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Commentary

Financing Fannie and Freddie’s Failures


     
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The Romney-Gingrich political grudge match over Freddie Mac presents an opportunity to ask a basic question: Why are Fannie Mae and Freddie Mac still operating? Michael Williams’ recent resignation as CEO of Fannie Mae has set up a struggle over the direction of the two mortgage behemoths. It comes just a few months after Freddie Mac’s chief executive Ed Haldeman announced his departure. Will the two mortgage giants continue to muddle along in conservatorship as they have since September 2008, or will these resignations act as a catalyst to put them in receivership and wind down their operations? The latter scenario would enable taxpayers to put the fiscal disaster of these two government-sponsored enterprises behind them.

Back in August 2008 then-Treasury Secretary Paulson pulled a team together to work on resolving the deeply insolvent Fannie and Freddie. As recounted in the Andrew Ross Sorkin book, "Too Big to Fail", Robert Scully of Morgan Stanley laid out a blunt question: “Do you want to kick the can down the road?” Secretary Paulson was emphatic: “No. I want to address the issue. I don’t want to leave the problem unsolved.” Although it took guts for Paulson in combination with the Federal Housing Finance Agency to take control of Fannie and Freddie and place them in conservatorship, the problem of the two mortgage behemoths is by no means ‘solved.’ In taking control, Paulson highlighted the “flawed business model” underlying the pair.

What progress has been made in getting the Fannie and Freddie situation solved? One good benchmark we have to compare the GSEs’ conservatorship experience against is the Resolution Trust Corporation. That agency put hundreds of savings and loan institutions, and their hundreds of billions of dollars in mortgage-related assets, into conservatorship during the late 1980s and early 1990s. RTC’s primary strategy was to immediately and aggressively downsize S&Ls and transition them to private ownership.

So have Fannie and Freddie begun to downsize or unwind from their flawed business model? The SEC Form 10-K and 10-Q that they must file indicate that the answer is an unequivocal no. Fannie’s filing reveals its mortgage credit and guaranty book of business are both up since 2008 standing at over $3 trillion. Freddie’s filing reveals a mortgage portfolio that has hovered in the neighborhood of $2.2 trillion.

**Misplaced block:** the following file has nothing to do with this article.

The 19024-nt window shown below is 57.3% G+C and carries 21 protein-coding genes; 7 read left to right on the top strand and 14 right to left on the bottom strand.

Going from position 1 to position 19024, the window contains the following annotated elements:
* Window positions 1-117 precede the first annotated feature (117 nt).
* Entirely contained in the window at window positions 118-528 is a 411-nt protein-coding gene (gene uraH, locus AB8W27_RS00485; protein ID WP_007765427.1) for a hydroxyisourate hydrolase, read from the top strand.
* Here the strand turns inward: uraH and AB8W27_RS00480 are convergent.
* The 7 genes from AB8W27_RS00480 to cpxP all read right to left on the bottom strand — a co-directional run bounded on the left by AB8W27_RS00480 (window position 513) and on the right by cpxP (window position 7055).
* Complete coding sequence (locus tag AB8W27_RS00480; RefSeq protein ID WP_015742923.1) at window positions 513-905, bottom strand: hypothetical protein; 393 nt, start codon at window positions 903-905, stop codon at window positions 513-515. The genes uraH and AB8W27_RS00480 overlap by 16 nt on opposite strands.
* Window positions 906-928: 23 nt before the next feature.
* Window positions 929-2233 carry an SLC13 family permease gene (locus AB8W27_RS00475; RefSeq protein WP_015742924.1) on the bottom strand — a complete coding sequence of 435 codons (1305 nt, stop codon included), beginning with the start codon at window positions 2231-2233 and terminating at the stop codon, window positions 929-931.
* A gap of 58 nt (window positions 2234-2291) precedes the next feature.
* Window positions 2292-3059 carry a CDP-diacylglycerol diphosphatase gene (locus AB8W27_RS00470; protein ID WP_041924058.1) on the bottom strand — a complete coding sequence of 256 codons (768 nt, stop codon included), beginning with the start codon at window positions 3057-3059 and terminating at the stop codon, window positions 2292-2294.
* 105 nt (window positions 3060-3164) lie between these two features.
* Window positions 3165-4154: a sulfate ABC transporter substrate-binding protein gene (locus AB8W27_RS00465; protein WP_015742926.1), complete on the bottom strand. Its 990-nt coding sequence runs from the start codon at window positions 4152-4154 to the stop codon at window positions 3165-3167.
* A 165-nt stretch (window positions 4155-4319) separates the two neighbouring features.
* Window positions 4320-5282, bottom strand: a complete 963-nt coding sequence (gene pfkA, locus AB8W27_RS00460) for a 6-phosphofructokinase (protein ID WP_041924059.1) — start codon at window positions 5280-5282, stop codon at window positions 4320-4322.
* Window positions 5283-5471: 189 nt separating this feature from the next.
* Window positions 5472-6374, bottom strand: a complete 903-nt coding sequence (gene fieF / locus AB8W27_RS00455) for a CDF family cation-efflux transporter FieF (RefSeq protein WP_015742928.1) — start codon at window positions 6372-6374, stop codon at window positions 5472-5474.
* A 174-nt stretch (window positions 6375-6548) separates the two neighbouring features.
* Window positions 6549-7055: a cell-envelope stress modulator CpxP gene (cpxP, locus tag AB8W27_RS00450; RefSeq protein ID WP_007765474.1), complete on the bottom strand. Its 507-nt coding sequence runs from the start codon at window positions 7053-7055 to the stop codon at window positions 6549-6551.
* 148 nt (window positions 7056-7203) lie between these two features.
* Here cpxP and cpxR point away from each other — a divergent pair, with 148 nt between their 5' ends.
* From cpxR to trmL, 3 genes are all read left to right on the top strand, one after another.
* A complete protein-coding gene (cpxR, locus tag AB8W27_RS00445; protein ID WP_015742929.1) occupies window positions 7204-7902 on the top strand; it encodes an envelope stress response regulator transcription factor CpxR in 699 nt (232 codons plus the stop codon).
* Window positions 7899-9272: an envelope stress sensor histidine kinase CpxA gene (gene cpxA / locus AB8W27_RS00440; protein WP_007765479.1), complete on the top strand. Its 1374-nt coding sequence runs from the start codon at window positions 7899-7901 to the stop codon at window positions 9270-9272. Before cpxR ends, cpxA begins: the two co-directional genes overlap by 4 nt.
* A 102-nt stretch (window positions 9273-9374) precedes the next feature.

The Fannie Mae Board, which still exists and reports to FHFA head Ed DeMarco, has reportedly wanted to push Williams out for some time, so his resignation may be a good indicator. As a 20 year Fannie veteran he is part of the old-guard, arrogant Fannie culture of the 1990s that intertwined high leverage and political strong-arming to maintain and expand their coveted government-sponsorship. Fannie staff regularly lashed out at critics who dared question the GSE business model, publicly referring to them as “economic pencil brains.” That mentality still lingers on as some at Fannie are in denial that they are a ward of the state. Even today, they resist full transparency with the FHFA and its Inspector General and retain elements of their longstanding cavalier approach to risk management.

The FHFA could choose to support relatively superficial changes to governance and operations, like collapsing the current two-Board structure into a single board. The better decision would be to place Fannie Mae and Freddie Mac into receivership and wind down their flawed business model for good. FHFA has had this power since mid-2008, before the GSEs were placed into conservatorship. Newt Gingrich, former consultant to Freddie Mac, discussed a plan on Meet the Press the morning after his big South Carolina win whereby the pair would be “broken up into four or five much smaller companies” to transition them back to private hands. Receivership would allow implementation of such a plan.

I can already hear the familiar refrain from those that have a vested interest in perpetuating the flawed business model that any such plan would devastate the nascent housing recovery. This refrain would be supported by the Federal Reserve, which has recently weighed in on the politically charged issue of Fannie and Freddie’s role in the housing market. This crowd also made the argument in the 1990s that Fannie and Freddie were the ultimate free lunch and we should leverage them to push the homeownership rate up toward 70%. Clearly that did not end well for taxpayers. These are also the people that argued in 2008 that Fannie and Freddie could not be placed into conservatorship because that would devastate the housing market in the midst of a financial crisis. Given its track record, we have to stop listening to that discredited crowd.


Vern McKinley is a Research Fellow at The Independent Institute and author of Financing Failure: A Century of Bailouts from The Independent Institute.






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